Now, the first impression I get is that this person has absolutely no idea how to sway people to her cause. She started off well by educating with facts and explanations, but then made two huge mistakes: she did not research her target audience and she shifted to a tone that was condescending and even a touch threatening, both which will only alienate the person or people she ought to be wooing.

Of course, it’s possible she is an internet ‘troll’ trying to rouse debate (if you don’t know what a ‘troll’ is, look it up on google or wiki), or maybe a student hoping to get some useful text or statistics out of me and anyone responding to this post. But let’s go with the assumption she is trying to make the world a better place.

If you want to make the world a better place, do your research.

Firstly, if you are targeting a specific person, perhaps you ought to read the available information about that person. I am an Australian. I live in Australia. Waving American standards and laws at me isn’t going to have much of an effect – except to annoy me. I have a bio on my site. It wouldn’t have taken much research to find out where I lived.

Secondly, I am an author. Most authors can’t afford to spend a lot of money on websites. We don’t get paid to have a website – we get paid to write books – so we can’t spend too much time on websites. My website is an indulgence for me and my readers. We’re not going to commission a complete redesign of a website at the drop of a hat. Bear this in mind when promoting your cause to authors.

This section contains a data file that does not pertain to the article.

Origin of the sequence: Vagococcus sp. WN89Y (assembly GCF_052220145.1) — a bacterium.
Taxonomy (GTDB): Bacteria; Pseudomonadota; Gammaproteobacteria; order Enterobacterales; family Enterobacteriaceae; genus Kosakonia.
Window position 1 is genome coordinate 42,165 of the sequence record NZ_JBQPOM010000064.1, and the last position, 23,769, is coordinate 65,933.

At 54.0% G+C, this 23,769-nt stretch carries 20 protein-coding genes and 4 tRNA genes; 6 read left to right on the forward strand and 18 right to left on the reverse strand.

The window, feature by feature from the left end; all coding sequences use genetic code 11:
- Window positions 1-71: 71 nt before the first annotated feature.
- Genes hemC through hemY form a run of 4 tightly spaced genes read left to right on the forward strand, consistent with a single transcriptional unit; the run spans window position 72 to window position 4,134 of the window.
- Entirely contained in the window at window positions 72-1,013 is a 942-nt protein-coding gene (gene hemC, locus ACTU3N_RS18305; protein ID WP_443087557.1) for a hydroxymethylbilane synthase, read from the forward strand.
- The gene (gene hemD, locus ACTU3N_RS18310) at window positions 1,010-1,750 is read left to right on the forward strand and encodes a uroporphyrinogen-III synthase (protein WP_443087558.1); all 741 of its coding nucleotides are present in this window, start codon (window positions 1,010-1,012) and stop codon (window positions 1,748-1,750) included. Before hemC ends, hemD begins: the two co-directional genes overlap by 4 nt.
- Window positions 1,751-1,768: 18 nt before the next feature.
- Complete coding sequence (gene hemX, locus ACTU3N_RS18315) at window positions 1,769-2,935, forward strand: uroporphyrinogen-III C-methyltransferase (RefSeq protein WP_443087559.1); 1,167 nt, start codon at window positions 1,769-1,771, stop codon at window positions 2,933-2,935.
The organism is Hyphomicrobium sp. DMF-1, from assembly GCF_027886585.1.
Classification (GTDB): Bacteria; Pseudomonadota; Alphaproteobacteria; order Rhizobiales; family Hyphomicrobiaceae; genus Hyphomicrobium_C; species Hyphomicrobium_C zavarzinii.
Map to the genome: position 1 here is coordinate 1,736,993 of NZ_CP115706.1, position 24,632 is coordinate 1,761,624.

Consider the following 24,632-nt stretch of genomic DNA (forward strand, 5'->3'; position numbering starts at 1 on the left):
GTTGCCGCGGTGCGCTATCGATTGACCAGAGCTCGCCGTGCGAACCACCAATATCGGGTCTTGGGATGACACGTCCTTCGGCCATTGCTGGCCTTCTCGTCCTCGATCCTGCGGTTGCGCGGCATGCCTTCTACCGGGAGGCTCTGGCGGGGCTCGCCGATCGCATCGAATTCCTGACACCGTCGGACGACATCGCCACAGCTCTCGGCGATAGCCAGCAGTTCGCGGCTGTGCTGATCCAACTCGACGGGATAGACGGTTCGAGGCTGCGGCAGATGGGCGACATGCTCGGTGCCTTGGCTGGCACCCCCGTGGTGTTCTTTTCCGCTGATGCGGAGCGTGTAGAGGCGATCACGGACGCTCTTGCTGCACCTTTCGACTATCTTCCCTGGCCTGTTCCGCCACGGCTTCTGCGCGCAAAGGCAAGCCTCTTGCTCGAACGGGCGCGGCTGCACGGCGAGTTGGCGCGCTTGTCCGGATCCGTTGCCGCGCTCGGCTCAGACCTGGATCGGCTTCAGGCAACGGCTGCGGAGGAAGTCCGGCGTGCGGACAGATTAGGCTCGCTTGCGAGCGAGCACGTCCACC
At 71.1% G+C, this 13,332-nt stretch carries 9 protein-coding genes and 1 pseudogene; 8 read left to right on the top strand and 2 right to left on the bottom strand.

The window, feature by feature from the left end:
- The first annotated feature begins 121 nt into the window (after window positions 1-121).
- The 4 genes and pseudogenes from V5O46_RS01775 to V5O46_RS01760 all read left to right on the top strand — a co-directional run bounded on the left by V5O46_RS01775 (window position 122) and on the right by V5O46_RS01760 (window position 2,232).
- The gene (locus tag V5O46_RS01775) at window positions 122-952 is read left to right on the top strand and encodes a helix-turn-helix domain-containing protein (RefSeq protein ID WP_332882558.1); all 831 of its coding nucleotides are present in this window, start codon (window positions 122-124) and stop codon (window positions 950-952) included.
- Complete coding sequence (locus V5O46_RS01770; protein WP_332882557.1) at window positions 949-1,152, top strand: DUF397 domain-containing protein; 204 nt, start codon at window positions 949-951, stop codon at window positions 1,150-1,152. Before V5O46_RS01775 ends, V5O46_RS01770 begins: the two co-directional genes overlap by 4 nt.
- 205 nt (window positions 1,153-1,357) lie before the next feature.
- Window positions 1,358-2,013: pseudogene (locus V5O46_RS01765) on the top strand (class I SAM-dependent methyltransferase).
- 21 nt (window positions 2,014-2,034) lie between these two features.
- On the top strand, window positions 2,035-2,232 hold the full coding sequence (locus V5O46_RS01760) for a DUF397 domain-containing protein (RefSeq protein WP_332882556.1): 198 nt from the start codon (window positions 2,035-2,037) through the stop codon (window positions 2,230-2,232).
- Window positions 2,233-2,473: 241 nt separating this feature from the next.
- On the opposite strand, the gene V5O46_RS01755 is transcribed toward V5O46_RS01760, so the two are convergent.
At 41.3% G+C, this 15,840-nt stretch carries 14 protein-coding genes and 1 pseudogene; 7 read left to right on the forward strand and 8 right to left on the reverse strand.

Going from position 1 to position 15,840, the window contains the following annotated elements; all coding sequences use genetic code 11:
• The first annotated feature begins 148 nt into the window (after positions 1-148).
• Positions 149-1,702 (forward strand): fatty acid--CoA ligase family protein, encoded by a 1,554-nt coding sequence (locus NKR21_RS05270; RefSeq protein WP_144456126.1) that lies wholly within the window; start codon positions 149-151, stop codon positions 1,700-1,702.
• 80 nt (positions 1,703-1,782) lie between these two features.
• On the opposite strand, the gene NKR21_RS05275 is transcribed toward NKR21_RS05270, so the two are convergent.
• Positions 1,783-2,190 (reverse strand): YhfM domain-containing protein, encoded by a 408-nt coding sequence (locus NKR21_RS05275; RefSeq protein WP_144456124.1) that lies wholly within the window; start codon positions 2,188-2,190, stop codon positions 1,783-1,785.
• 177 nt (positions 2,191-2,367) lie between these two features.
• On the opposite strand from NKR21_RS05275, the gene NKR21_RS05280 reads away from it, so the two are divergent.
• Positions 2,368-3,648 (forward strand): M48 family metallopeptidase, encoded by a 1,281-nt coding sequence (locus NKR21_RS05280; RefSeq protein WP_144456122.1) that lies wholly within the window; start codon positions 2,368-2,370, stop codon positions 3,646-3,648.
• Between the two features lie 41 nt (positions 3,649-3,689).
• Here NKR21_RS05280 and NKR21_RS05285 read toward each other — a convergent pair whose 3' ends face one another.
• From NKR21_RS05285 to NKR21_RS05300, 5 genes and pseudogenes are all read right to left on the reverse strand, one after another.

Thirdly, while Lauren has made some attempt to educate and explain, she does not acknowledge how little choice the average customer has. My website is a product I bought, and like many buyers, I don’t know that much about the tools used to make it. I do know that the types of tools used were initially restricted by what my ISP would support. My web designer did what she could with it – and I think she did a fine job. (Oh, and by the way, she’s a friend. I’m not going to complain loudly and shame her. I may, however, raise the issue in a friendly fashion in the future.)